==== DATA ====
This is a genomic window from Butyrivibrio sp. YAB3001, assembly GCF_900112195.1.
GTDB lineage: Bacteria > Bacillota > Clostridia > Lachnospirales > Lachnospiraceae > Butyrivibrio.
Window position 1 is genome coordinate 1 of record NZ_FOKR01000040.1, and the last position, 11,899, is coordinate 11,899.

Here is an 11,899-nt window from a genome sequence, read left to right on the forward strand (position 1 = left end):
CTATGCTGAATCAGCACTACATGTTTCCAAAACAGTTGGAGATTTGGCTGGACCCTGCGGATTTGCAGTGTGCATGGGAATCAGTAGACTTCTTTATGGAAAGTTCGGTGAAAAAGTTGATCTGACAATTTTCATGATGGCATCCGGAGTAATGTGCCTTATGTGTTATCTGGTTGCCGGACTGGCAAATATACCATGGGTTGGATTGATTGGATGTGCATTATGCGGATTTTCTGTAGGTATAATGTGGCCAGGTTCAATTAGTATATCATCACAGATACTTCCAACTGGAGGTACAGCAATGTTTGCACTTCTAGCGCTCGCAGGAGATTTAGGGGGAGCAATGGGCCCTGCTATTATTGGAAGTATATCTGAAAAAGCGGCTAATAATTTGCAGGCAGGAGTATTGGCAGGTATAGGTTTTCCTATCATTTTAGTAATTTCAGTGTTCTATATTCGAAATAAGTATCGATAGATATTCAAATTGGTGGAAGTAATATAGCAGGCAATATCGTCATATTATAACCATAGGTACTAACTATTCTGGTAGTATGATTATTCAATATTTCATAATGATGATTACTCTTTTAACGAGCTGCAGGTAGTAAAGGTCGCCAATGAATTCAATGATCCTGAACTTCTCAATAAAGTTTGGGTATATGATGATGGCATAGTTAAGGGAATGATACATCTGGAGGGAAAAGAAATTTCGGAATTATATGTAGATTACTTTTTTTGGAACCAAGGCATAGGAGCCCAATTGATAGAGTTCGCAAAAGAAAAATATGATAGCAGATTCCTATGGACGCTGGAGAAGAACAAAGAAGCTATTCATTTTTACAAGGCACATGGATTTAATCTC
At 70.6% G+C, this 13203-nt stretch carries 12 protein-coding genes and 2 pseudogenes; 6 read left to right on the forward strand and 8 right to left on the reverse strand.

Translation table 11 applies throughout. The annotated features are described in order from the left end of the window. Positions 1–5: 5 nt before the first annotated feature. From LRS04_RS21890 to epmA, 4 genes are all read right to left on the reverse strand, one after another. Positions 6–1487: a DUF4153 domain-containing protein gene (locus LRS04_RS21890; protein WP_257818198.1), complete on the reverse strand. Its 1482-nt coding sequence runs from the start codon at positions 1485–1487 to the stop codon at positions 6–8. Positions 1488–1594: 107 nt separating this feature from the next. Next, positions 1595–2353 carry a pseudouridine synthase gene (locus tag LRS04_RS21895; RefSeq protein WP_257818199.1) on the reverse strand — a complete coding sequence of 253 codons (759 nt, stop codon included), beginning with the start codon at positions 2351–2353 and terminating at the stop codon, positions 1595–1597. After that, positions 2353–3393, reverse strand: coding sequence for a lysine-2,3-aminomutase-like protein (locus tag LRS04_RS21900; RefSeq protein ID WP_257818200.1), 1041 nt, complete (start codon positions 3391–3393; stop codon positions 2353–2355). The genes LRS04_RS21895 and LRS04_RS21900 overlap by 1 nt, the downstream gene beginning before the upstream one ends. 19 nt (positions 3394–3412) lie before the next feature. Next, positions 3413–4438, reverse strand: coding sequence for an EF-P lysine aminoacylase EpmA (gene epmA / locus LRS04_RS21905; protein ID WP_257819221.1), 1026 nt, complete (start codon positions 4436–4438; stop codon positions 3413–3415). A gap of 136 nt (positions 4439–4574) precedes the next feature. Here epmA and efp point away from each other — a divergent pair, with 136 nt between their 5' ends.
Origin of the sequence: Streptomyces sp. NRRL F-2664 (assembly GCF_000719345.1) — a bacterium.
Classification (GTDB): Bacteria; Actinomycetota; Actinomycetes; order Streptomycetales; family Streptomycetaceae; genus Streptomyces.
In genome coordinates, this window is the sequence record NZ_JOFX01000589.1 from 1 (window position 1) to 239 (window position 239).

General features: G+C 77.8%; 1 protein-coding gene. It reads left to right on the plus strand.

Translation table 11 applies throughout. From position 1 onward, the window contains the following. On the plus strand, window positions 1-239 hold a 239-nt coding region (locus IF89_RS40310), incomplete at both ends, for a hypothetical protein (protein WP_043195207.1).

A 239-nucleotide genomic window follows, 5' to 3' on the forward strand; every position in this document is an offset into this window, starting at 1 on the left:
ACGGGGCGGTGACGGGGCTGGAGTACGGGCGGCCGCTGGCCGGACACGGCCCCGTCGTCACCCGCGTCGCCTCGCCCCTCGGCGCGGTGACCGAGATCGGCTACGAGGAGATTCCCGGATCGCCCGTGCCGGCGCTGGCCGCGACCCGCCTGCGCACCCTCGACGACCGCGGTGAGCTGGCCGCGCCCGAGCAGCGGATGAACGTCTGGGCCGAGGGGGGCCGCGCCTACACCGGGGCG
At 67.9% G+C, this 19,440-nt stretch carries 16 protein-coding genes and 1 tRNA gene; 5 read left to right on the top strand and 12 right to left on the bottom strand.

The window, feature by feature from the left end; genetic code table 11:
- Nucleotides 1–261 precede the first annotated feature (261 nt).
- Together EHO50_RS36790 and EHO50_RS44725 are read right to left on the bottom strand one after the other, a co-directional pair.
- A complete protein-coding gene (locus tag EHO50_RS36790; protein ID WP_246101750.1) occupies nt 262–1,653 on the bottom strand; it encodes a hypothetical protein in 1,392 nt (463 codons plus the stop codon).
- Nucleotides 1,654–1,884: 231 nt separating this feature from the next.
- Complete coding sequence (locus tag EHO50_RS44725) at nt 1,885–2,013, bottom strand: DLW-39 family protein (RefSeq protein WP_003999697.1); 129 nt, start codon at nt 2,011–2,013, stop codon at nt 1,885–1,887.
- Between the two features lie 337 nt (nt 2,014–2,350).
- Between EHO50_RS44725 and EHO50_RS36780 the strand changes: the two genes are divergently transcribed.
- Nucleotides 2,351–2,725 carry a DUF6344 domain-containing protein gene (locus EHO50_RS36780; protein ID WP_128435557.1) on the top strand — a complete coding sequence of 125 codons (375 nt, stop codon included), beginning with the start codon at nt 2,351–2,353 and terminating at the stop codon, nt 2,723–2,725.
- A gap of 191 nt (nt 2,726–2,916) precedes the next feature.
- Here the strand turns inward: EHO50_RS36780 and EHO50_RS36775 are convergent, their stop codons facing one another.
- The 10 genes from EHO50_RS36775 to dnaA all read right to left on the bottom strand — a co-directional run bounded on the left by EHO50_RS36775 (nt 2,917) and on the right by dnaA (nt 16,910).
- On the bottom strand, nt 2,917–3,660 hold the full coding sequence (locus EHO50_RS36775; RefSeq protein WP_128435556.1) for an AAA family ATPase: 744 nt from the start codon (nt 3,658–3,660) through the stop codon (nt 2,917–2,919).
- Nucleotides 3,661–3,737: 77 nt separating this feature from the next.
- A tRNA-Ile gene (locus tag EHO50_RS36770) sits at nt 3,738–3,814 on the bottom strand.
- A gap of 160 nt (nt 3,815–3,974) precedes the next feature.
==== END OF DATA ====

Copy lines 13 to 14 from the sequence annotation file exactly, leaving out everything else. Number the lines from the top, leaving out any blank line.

A 239-nucleotide genomic window follows, 5' to 3' on the forward strand; every position in this document is an offset into this window, starting at 1 on the left:
ACGGGGCGGTGACGGGGCTGGAGTACGGGCGGCCGCTGGCCGGACACGGCCCCGTCGTCACCCGCGTCGCCTCGCCCCTCGGCGCGGTGACCGAGATCGGCTACGAGGAGATTCCCGGATCGCCCGTGCCGGCGCTGGCCGCGACCCGCCTGCGCACCCTCGACGACCGCGGTGAGCTGGCCGCGCCCGAGCAGCGGATGAACGTCTGGGCCGAGGGGGGCCGCGCCTACACCGGGGCG